Here’s why we love the Porsche 959 Group B rally car
The FIA has always introduced and abolished different categories in the different disciplines of racing, rallying, endurance and single-seaters. Most come and go relatively quickly, changing as do cars and the interests of the general public.
Very few categories are elevated in the area of icons; Group B, for example, was created in 1982 and banned in 1987. It was halted after a series of high-profile accidents that resulted in the deaths of spectators and drivers.
But this category created what is considered to be the golden age of rallying, in which major manufacturers attempted to produce the most powerful, manoeuvrable and thrilling cars in the history of the world. ‘automobile. The Audi Quattro, Peugeot 205 T16 and Renault 5 Turbo all achieved legendary status with the entries of MG and Lancia.
The category was to be replaced by the even faster S Group, but instead Group A regulations were introduced, ushering in the era of the Mitsubishi Lancer Evolution and Subaru WRX STI. But before this change, there is a car that is often overlooked as a Group B competitor; the Porsche 959.
Porsche’s halo car was originally known as Group B when the underdevelopment and legal versions of the vehicle were one of the rarest in Porsche’s catalog, as they only needed to produce 200. to meet the homologation requirements set by the FIA.
By 1993, when the car went out of production, only 337 copies had been made and Porsche had one more legend under its belt.
The street car
With such low production numbers required of the 959 for it to be in Group B, the brand never bothered to test it to make it legal in the United States, which would have wasted four or potentially more. of the car.
With this fact in mind, the 959 became a gray market car with an unknown number imported to the United States before being concealed and only really seeing the light of day under the many exhibition and display rules. further away. The 959 is an icon of the 80s along with the Countach and Testarossa, but the German car is more subtle and much more refined while having a 0-60 time of 3.6 seconds.
With the Turbo flat six engine of the 956 and 962 track cars, the foundations of the fast Porsche were proven even before reaching the rally scene. Using a different setup from most Porsches of the day, with an engine and all-wheel drive, this is certainly a break from previous 911 models, but it is the innovation that Group B was. supposed to encourage.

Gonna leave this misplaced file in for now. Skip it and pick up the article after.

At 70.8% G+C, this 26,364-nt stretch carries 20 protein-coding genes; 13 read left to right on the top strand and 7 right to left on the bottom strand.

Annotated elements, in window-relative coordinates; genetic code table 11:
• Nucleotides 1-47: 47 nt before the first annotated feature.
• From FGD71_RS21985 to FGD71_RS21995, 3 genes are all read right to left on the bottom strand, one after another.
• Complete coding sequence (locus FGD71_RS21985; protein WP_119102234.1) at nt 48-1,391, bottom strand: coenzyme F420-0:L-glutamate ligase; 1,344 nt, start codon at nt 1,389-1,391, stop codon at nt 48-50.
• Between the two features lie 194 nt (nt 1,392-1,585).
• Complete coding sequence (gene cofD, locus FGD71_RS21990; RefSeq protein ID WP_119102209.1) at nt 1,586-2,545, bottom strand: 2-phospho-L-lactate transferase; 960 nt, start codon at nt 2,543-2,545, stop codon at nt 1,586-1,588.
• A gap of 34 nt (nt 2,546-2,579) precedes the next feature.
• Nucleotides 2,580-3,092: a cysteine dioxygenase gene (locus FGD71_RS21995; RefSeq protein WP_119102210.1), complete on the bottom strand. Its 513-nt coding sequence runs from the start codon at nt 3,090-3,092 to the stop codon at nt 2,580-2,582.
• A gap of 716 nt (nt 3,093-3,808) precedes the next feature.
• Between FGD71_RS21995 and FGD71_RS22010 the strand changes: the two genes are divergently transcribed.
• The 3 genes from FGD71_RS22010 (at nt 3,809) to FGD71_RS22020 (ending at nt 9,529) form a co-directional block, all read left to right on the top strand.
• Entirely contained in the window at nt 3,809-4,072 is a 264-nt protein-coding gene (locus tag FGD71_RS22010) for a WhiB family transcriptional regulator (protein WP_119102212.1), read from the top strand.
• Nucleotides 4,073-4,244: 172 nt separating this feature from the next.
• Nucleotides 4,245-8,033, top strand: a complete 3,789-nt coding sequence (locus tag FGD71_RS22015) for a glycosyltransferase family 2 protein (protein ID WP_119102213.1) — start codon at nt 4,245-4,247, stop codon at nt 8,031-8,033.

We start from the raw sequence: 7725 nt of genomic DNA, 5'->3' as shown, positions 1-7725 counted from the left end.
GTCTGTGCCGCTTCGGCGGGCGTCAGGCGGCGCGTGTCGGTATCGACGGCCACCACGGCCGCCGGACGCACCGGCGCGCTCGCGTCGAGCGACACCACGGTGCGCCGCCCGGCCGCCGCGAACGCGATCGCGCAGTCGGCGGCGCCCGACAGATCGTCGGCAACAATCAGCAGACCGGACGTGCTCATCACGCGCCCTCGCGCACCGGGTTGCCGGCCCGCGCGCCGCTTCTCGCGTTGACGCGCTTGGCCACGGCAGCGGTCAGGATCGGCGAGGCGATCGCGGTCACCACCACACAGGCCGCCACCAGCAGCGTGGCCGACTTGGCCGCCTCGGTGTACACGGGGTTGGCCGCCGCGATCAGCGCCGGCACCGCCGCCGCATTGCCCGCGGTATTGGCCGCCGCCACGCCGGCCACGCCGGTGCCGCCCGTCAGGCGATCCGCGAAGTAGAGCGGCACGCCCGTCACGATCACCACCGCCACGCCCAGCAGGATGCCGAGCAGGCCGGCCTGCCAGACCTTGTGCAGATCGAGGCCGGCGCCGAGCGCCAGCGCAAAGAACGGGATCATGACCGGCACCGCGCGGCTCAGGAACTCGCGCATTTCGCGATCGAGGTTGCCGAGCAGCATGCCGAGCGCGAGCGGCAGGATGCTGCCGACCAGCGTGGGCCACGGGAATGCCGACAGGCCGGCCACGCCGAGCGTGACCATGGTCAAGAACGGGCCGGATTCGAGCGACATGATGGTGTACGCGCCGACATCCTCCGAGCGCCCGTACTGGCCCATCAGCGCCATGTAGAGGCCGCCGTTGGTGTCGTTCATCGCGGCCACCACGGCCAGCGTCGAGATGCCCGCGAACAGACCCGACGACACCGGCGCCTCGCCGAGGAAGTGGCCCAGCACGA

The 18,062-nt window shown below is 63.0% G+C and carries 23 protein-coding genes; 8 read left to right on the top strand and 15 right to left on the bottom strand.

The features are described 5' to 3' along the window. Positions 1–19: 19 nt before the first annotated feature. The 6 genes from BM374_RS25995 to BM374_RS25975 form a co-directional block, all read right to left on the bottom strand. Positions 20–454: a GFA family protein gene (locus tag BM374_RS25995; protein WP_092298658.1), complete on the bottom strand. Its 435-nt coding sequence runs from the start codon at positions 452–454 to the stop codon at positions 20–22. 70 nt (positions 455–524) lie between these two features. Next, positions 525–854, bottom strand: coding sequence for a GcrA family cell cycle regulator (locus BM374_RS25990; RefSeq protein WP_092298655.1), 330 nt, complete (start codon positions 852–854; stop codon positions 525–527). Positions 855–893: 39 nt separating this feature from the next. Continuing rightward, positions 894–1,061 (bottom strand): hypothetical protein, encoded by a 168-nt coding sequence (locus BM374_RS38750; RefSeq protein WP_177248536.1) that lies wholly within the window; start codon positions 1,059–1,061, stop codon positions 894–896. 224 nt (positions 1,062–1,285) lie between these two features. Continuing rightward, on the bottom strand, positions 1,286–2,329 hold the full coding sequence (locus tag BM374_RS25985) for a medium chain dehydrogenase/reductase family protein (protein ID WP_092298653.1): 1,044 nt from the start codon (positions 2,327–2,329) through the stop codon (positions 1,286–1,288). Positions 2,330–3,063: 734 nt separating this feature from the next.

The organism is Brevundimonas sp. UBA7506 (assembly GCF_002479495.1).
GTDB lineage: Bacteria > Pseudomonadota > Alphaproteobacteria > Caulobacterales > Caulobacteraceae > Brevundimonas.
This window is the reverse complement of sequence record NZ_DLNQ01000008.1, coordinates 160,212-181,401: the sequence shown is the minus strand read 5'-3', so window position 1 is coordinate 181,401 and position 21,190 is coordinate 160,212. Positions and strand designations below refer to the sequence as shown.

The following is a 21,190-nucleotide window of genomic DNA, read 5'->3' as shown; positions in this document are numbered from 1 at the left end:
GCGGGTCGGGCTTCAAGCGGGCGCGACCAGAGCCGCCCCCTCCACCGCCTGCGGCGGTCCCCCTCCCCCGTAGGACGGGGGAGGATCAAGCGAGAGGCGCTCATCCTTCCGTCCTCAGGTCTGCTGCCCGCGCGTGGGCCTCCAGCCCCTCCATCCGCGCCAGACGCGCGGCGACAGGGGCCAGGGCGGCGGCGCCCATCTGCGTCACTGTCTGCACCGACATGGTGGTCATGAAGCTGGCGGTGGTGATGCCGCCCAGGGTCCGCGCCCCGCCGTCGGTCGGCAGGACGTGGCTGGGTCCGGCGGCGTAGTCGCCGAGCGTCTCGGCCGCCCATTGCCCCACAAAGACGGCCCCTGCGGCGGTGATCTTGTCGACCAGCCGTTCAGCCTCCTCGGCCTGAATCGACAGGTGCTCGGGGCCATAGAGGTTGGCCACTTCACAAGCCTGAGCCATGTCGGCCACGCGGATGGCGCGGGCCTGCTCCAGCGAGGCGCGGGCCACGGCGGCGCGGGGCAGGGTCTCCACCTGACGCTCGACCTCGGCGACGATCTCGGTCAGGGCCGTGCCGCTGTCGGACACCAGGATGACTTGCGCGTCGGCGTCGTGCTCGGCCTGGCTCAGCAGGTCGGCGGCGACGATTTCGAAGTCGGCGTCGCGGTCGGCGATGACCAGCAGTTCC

More interestingly, the 959 broke considerably compared to the design of the 911, but this was not uncommon for Porsche, which had produced the 924 and 944 at this point. However, it rendered the same styling of the cabin and headlights, but with a wide rear that generated a lot more ground force, rectifying the happy tail nature of the rear-engine, rear-wheel-drive 911.
The 959 was designed not only as a Group B entry, but also as an advertisement for everything Porsche; that’s why he kept some aspects of the 911, the brand’s much more affordable offering. On the track, the 959 bore the name 961; he saw the entry at Le Mans and finished 7th in the IMSA category; he was retired the following year in 1987 after being run over halfway through the race.
The Paris-Dakar rally
By the time the 959 was ready to race and could compete in Group B, it was 1984, in two seasons the World Rally Championship had been firmly shaken, and the guarantee of Porsche domination was not there. . With the race being largely both for a manufacturer’s prestige but also for sales, losing was unattractive, especially against Audi and Peugeot.
Porsche therefore looked elsewhere for the opportunity to demonstrate engineering power. They concluded that registering the 959 for the 1985 Paris-Dakar rally, an equally well-publicized but less competitive and above all less expensive event, would be the right place to roll out the 959 development models. Nowadays, a rally like this would be done in a modified Macan model.
But the relatively low-profile 959 held up well in the race, with modified undercarriage, suspension, mudguards and all-terrain tires, it had no problem getting its power down over gravel and gravel. sand, which is remarkable considering how the car looks to the road. goes models. . However, tragedy struck and all three cars broke down.
The 959’s year of rally success came in 1986, when all three of Porsche’s competitors took first, second and fifth place, a successful advertisement for the Porsche brand as well as sponsors like Rothmans who featured on this now iconic livery. To avoid the catastrophic results of 1985, the 1986 car ran with a detuned engine with only 400 hp.
After Porsche’s victory with the 959 prototype in the Paris-Dakar rally, the 959 went into production, meaning that not only did it hit the streets to race, but teams could then race it in Group B without be a factory time. Group B would not be racing for the 1987 season, so the 959 didn’t have another chance to shine; instead, it was the champion of Paris-Dakar and a particular relic of the 1980s. In 1988, a sequel came out, the 959, with bigger turbochargers. This car produced 508 hp and was produced in even smaller numbers; only twenty-nine were sold.
The all-new Royal Enfield Classic 350 forms a beautiful connection between the past and the future, without losing its charm.
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